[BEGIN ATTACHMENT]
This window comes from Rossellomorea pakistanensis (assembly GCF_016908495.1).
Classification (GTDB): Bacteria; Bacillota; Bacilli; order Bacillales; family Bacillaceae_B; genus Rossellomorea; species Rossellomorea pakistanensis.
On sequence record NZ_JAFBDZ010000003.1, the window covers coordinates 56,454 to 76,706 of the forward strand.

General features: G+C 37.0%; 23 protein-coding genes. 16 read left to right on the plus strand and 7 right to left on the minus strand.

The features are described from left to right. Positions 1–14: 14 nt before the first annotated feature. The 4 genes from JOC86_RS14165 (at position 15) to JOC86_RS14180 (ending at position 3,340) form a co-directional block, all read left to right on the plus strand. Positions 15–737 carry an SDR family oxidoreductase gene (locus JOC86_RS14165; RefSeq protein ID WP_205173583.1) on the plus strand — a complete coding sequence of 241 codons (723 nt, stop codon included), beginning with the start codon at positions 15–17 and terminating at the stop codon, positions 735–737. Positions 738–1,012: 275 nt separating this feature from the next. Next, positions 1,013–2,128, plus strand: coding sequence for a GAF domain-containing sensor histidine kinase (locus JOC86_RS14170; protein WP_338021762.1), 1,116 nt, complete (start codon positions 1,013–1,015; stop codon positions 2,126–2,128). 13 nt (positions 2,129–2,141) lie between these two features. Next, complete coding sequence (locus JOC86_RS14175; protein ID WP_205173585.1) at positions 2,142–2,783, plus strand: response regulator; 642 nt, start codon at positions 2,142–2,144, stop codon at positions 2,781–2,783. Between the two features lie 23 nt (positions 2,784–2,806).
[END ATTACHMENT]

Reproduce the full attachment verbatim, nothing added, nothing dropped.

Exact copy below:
This window comes from Rossellomorea pakistanensis (assembly GCF_016908495.1).
Classification (GTDB): Bacteria; Bacillota; Bacilli; order Bacillales; family Bacillaceae_B; genus Rossellomorea; species Rossellomorea pakistanensis.
On sequence record NZ_JAFBDZ010000003.1, the window covers coordinates 56,454 to 76,706 of the forward strand.

General features: G+C 37.0%; 23 protein-coding genes. 16 read left to right on the plus strand and 7 right to left on the minus strand.

The features are described from left to right. Positions 1–14: 14 nt before the first annotated feature. The 4 genes from JOC86_RS14165 (at position 15) to JOC86_RS14180 (ending at position 3,340) form a co-directional block, all read left to right on the plus strand. Positions 15–737 carry an SDR family oxidoreductase gene (locus JOC86_RS14165; RefSeq protein ID WP_205173583.1) on the plus strand — a complete coding sequence of 241 codons (723 nt, stop codon included), beginning with the start codon at positions 15–17 and terminating at the stop codon, positions 735–737. Positions 738–1,012: 275 nt separating this feature from the next. Next, positions 1,013–2,128, plus strand: coding sequence for a GAF domain-containing sensor histidine kinase (locus JOC86_RS14170; protein WP_338021762.1), 1,116 nt, complete (start codon positions 1,013–1,015; stop codon positions 2,126–2,128). 13 nt (positions 2,129–2,141) lie between these two features. Next, complete coding sequence (locus JOC86_RS14175; protein ID WP_205173585.1) at positions 2,142–2,783, plus strand: response regulator; 642 nt, start codon at positions 2,142–2,144, stop codon at positions 2,781–2,783. Between the two features lie 23 nt (positions 2,784–2,806).